Tables began as lists in the menu version of Excel, but they've become more powerful in the Ribbon versions. Converting a data range into a table extends functionality, which you can then use to work more efficiently and effectively. Here's a look at why you should consider using a table instead of an ordinary data range.
To create a table, click anywhere inside the data range and click Table in the Tables group on the Insert tab. This article doesn't include step-by-step instructions for working with lists (the table's predecessor) in Word 2003, although much of the functionality is present in the older list feature. Also, bear in mind that as handy as tables are, they don't accommodate all of Excel's features. For example, you can't use Excel's Subtotal feature with tables. When you need a feature that tables don't support, temporarily convert the table into a range.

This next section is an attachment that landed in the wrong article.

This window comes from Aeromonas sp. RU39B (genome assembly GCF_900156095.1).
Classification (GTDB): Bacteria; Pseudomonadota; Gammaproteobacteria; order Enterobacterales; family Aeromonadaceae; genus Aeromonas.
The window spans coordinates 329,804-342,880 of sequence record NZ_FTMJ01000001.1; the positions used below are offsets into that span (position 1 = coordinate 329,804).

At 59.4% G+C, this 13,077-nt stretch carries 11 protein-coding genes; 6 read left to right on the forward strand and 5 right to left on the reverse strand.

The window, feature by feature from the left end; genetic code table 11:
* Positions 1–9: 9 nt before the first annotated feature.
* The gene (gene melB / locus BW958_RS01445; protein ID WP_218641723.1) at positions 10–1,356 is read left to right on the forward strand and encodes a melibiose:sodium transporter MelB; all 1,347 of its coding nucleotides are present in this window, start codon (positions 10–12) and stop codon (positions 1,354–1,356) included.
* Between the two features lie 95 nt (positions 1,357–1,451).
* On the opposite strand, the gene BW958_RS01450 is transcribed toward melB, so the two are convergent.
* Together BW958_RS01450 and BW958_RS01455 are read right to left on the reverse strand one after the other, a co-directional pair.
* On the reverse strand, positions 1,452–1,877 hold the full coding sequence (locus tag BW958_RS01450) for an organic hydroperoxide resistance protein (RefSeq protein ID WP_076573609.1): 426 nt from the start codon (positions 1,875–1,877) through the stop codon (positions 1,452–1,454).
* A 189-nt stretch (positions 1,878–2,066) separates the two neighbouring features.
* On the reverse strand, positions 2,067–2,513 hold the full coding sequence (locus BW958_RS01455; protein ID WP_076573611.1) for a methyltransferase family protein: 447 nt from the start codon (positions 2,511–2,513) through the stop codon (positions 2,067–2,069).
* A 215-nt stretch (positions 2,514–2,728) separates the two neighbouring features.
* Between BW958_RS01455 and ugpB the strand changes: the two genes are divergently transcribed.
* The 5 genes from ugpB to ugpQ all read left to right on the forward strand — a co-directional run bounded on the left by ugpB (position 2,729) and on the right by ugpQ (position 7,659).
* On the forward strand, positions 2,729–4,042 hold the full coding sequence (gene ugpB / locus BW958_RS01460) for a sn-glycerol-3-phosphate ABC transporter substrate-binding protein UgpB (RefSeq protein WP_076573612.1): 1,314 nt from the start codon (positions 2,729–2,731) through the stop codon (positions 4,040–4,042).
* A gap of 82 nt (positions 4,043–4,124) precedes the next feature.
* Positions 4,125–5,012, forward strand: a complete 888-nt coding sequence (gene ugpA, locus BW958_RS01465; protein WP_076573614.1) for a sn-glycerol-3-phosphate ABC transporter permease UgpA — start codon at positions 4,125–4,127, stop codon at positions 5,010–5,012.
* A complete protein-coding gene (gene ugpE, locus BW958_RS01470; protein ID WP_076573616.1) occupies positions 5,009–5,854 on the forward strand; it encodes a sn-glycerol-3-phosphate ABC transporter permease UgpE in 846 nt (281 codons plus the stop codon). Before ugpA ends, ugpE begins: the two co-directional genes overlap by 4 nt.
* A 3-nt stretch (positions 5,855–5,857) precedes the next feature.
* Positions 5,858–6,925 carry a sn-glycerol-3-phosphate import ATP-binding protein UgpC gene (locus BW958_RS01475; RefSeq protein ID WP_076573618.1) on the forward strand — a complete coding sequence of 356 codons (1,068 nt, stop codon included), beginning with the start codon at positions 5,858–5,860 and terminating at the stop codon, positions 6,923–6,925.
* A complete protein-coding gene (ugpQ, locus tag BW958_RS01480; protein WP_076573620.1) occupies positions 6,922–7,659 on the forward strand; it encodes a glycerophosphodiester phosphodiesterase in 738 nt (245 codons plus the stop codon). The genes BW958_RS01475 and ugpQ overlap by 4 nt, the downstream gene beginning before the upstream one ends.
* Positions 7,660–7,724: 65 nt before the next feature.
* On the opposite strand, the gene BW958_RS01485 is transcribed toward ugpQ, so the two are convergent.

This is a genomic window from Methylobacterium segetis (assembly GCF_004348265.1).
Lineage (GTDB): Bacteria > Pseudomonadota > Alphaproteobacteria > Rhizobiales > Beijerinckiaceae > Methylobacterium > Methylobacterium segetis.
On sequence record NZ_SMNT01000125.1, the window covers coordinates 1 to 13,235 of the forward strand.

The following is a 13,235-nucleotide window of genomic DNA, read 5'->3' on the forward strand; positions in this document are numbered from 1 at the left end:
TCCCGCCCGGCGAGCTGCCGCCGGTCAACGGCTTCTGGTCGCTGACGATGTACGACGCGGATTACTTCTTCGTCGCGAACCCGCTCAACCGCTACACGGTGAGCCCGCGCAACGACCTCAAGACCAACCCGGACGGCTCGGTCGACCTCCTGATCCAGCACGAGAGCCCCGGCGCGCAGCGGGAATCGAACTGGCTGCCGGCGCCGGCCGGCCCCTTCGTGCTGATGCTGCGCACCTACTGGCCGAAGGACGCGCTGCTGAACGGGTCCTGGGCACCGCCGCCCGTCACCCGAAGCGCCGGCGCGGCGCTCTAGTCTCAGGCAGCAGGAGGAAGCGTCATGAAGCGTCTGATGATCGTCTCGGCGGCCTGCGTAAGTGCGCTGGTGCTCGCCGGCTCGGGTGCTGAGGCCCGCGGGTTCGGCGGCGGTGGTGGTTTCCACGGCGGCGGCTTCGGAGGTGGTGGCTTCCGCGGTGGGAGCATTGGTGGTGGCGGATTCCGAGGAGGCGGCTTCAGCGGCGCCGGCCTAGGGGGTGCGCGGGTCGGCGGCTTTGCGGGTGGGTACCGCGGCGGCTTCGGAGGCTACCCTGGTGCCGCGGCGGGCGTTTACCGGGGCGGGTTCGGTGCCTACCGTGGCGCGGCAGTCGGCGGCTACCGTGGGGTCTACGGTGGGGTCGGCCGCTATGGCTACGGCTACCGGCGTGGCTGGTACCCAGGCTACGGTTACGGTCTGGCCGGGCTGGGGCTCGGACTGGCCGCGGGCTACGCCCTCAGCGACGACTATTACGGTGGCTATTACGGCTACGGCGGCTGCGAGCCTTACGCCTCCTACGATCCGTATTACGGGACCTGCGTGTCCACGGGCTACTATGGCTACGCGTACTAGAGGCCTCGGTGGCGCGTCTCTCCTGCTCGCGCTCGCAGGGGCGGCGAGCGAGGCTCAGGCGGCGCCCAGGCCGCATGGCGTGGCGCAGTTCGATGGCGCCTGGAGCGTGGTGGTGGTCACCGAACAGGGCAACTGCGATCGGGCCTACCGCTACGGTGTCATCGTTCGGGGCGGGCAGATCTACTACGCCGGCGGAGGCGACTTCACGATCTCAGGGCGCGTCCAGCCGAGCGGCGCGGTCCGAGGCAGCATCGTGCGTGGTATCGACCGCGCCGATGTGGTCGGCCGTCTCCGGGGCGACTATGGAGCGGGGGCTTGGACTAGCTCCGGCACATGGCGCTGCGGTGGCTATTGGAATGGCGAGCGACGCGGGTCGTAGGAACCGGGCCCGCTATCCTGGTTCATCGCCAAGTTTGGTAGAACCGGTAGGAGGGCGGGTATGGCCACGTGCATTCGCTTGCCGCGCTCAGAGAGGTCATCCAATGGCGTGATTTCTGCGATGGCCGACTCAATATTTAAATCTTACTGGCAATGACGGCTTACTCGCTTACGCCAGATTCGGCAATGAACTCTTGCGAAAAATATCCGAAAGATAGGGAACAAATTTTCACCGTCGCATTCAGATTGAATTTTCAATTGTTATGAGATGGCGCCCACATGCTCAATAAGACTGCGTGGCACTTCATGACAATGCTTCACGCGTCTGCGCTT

1: Easy sorting and filtering
Excel automatically adds filter controls to the header row when you convert a range into a table. You don't have to do a thing but use them to sort and filter the table's records. You can execute a sort quickly by choosing a criteria item or color from the drop-down. Figure A shows the results of using a filter control to display only those records that meet the selected item (or color).
2: Quick formatting
Excel automatically applies a banded row format to new tables. If you don't like that format, you can choose a new one from 60 predefined formats in the Table Styles gallery on the contextual Design tab. You can also use the Format As Table option on the Home tab. As you hover over each option, Live Preview updates the actual table, as shown in Figure B. That means less experimentation and reformatting.